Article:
In humans the APOE gene is polymorphic and gives rise to three isoforms of the apolipoprotein E; E2, E3 and E4. The allele encoding the latter is the strongest known genetic risk factor for neurodegenerative disorders like Alzheimer's disease (AD) and dementia with Lewy bodies (DLB). The molecular mechanisms underlying the increased risk of disease in APOEε4 carriers are not fully understood however we and other have reproted that apoE affects cellular uptake of the AD-related amyloid-beta peptide. Our recent results further suggest that specifically apoE4 also affects cellular uptake of alpha-synuclein, a key player in synucleinopaties like DLB. Whether alterations in protein concentrations of the apoE isoforms per se relate to disease is still under debate. We recently showed that APOEε4 carriers are deficient in plasma apoE, a deficiency attributed to a specific reduction of the apoE4 isoform only as assessed in APOE heterozygotes. Our ongoing studies further suggest that the relative ratio between plasma apoE4 and apoE3 in longitidinally followed cognitively healthy APOEε3/4 carriers is associated with brain gray matter volume  atrophy and glucose hypometabolism. We hypothesize that peripheral rather than central apoE is a risk determinant for neurodegenerative disease. We aim to assess the production and metabolism of apoE in cells representative of the systemic and central compartments. We also aim to investigate whether apoE4 fragments (rather than the intact protein) previously shown to be neurotoxic in vitro can cross the BBB and contribute to pathology.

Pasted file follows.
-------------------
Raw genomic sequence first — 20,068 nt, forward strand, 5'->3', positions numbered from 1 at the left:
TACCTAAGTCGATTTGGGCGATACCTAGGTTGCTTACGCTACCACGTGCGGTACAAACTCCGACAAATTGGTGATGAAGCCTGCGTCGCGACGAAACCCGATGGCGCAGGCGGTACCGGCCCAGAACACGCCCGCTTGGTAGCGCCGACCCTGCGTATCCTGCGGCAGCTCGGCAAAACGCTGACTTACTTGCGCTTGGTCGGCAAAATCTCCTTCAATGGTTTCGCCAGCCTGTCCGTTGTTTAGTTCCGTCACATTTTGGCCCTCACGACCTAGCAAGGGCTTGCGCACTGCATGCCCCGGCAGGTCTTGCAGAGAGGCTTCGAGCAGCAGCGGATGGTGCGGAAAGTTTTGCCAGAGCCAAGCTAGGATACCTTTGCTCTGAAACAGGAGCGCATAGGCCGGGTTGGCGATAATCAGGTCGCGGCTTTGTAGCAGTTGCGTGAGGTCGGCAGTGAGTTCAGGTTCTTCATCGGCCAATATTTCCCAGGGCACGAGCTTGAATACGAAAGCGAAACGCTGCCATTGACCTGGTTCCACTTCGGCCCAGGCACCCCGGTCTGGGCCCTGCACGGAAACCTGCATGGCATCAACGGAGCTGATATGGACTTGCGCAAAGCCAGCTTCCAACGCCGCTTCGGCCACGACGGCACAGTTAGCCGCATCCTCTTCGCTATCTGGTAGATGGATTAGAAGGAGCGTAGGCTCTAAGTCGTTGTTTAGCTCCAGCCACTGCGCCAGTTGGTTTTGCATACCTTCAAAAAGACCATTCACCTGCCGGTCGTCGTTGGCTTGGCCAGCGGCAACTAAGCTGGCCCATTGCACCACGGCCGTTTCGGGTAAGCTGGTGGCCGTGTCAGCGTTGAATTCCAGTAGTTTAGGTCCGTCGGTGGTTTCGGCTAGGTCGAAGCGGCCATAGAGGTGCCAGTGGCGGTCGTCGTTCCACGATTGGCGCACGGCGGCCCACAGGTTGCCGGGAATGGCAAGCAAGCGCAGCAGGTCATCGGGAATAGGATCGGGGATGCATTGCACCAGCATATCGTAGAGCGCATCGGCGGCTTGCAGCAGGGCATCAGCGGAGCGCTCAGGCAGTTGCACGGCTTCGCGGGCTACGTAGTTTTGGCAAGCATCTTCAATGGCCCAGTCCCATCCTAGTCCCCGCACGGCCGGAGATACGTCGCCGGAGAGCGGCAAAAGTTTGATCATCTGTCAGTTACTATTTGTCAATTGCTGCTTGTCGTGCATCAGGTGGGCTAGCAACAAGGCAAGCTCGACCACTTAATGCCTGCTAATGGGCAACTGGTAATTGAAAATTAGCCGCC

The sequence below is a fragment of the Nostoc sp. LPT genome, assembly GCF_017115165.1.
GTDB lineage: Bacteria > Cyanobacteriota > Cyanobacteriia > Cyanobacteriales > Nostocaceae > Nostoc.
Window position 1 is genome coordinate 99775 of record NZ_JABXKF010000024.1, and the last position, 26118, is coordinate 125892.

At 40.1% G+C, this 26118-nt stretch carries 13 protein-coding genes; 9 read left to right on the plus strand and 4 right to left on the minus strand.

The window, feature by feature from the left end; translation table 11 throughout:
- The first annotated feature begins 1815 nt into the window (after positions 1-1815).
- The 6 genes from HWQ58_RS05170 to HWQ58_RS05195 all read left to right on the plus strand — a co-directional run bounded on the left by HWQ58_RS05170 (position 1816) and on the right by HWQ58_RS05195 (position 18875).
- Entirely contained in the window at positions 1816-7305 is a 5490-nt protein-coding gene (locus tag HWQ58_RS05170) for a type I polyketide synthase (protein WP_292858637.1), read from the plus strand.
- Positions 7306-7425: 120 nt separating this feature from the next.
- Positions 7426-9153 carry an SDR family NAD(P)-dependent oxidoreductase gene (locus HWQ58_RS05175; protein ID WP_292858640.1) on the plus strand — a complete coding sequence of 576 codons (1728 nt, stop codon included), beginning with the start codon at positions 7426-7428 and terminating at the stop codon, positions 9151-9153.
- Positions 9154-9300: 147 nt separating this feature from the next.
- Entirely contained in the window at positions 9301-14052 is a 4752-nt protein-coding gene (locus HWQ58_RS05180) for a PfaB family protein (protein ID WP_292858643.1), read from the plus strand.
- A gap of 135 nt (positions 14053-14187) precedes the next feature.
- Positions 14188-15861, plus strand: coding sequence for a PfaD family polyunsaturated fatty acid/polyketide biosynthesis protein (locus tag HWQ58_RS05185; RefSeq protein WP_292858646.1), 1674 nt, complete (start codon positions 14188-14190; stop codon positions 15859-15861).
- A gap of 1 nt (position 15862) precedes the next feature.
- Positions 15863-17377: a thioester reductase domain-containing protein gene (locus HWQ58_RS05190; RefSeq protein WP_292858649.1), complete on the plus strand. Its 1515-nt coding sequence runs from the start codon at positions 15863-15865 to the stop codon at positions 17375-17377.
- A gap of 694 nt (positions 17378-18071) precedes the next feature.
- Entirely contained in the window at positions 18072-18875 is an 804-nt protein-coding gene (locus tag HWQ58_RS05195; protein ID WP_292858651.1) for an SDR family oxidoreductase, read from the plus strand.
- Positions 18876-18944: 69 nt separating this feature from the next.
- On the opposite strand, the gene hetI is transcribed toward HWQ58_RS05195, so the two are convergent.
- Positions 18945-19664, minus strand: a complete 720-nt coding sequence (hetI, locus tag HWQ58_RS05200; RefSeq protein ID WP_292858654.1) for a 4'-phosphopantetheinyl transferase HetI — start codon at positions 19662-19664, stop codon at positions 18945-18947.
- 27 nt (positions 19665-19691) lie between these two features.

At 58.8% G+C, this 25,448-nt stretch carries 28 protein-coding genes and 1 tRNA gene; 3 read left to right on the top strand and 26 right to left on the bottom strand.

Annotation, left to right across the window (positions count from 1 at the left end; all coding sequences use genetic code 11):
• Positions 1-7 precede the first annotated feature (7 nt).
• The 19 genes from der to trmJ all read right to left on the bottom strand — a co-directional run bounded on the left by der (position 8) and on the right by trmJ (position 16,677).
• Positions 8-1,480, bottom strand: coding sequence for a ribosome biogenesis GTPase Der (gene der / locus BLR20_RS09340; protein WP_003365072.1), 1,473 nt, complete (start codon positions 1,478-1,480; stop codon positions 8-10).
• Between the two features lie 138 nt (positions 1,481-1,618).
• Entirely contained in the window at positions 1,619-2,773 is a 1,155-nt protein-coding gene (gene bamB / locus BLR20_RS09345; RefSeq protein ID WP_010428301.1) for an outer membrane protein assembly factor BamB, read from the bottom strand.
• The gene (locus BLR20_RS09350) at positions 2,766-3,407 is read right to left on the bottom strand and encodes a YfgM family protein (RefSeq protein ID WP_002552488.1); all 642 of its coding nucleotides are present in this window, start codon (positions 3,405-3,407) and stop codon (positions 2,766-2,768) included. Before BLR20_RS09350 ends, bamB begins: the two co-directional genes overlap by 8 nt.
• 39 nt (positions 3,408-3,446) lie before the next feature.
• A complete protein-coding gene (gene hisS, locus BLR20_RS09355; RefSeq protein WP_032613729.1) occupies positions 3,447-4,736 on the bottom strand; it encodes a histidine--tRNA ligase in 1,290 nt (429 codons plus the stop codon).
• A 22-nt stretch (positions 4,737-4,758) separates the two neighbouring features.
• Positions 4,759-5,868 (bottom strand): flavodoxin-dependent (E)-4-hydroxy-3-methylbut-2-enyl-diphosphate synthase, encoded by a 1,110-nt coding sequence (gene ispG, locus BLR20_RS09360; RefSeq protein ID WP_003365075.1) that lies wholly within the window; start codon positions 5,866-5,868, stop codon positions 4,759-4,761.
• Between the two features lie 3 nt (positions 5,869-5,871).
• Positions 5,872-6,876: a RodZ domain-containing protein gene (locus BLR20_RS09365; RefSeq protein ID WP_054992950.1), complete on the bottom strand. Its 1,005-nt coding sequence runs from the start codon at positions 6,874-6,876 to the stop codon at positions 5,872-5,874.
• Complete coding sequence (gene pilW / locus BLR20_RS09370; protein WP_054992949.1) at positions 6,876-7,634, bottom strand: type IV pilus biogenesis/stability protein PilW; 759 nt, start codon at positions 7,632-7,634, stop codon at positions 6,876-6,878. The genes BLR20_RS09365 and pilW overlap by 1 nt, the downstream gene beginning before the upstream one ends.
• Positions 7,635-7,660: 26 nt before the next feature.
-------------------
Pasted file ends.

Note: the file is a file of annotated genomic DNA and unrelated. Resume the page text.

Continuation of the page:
Henrietta M Nielsen, PhD
Biträdande lektor i Neurokemi och molekylär neurobiologi
Stockholms universitet
Institutionen för neurokemi